On Wednesday, Democrats’ house will once again renew their efforts to enact Medicare-for-all. They are arguing that the pandemic of last year, which is still not showing signs of finishing-off, is a “wake-up call” for the U.S. Govt. to replace the now prevalent fragmented health insurance system of the nation. They are betting that they can pressure President Biden to start a government-run program that he previously rejected.
Democrats Introduce Medicare For All
One of the lead authors of this particular bill Rep. Pramila Jayapal (D-Wash.), who is also the chairperson of the Congressional Progressive Caucus, said that everyone is witnessing the destruction and chaos caused by the pandemic. Hence it has made people realize the need for something different like a Medicare-for-all system in place of the present system.
On the contrary, advocates acknowledge the fact that a Medicare-for-all bill has never been able to clear a single committee, let alone Congress. But Jayapal, together with co-lead author Rep. Debbie Dingell (D-Mich.) and 109 co-sponsors too, who are more than half of the Democratic caucus, say that this case has never been stronger. They show data that the pandemic disproportionately hit Americans with low-income who usually lack sufficient health coverage and suffer from other diseases. They also added that millions of Americans had to lose their job-based health insurance as businesses shuttered and their jobs got lost.
But what makes it different this time is the fact that their most formidable opponent always is a president from their own party who has won the Democratic presidential elections primary after distancing himself from the bill of the single-payer health system.
Biden, in his election campaign, neither mentioned nor supported Medicare-for-all. Throughout his campaign, reported a White House official, who spoke on the condition of anonymity on the topic of the bill that is yet to be formally introduced. That official further added that Biden campaigned on his own designated plan, and that is the course of plan the American people voted for. Biden continues to pursue the same plan and not Medicare-for-all.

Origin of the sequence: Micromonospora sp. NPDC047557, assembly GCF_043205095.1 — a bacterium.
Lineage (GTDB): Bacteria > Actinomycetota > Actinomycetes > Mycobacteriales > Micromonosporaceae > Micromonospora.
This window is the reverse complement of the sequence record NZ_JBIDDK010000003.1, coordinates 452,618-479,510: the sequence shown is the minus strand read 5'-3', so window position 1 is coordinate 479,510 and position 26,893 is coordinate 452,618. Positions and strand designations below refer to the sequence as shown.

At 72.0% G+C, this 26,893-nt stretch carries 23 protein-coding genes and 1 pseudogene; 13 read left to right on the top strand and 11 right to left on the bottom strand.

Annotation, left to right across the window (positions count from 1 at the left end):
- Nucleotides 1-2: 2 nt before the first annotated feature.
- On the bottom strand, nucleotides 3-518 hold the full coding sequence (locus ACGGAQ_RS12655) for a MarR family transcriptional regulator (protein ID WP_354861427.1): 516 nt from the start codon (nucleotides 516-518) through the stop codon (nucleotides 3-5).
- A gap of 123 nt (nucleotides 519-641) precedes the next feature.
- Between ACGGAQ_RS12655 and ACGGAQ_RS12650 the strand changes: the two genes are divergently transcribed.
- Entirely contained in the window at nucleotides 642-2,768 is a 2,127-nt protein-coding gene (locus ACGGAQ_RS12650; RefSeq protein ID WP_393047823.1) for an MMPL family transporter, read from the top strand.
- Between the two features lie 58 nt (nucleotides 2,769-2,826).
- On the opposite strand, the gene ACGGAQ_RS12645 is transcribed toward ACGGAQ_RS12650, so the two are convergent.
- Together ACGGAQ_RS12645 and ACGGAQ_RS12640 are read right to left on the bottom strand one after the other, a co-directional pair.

But the party’s progressive section is making efforts to pose a predicament for Biden, who is required to hold his governing coalition together, and as we know, he has pledged to focus on unity. Allies are of the view that the single-payer health-care bill might distract from other priorities of Biden, whereas many independents and Democrats say that they’d prefer to retain their present private health plans. But the Republicans are heavily opposed to this idea.
“The polling for two years was very consistent,” added ALG Research’s John Anzalone, a pollster who advised Biden’s campaign, said that the polling for the last 2 years has been quite consistent. Instead, some suggest improving and building on the Affordable Care Act and pursuing other health care steps because people seem to be in love with their private health insurance.
As the health-care lobby is very strong and willing to spend millions of dollars in view of protecting their business interests, Biden might find himself on the same side as this lobby. Meanwhile, Republicans are adamant in painting the legislation as an effort that is bound to weaken the existing Medicare benefits for senior citizens. On the other hand, skeptical Democrats are worried about risking their party’s narrow political edge in Congress.
Larry Levitt, The executive vice president for health policy at the Kaiser Family Foundation, Larry Levitt, said that Dingell and Jayapal’s bill might face obstacles to become law without Biden’s support.
While in October 2020, KFF found that fifty-three percent of adults were in favor of the idea of a national health plan.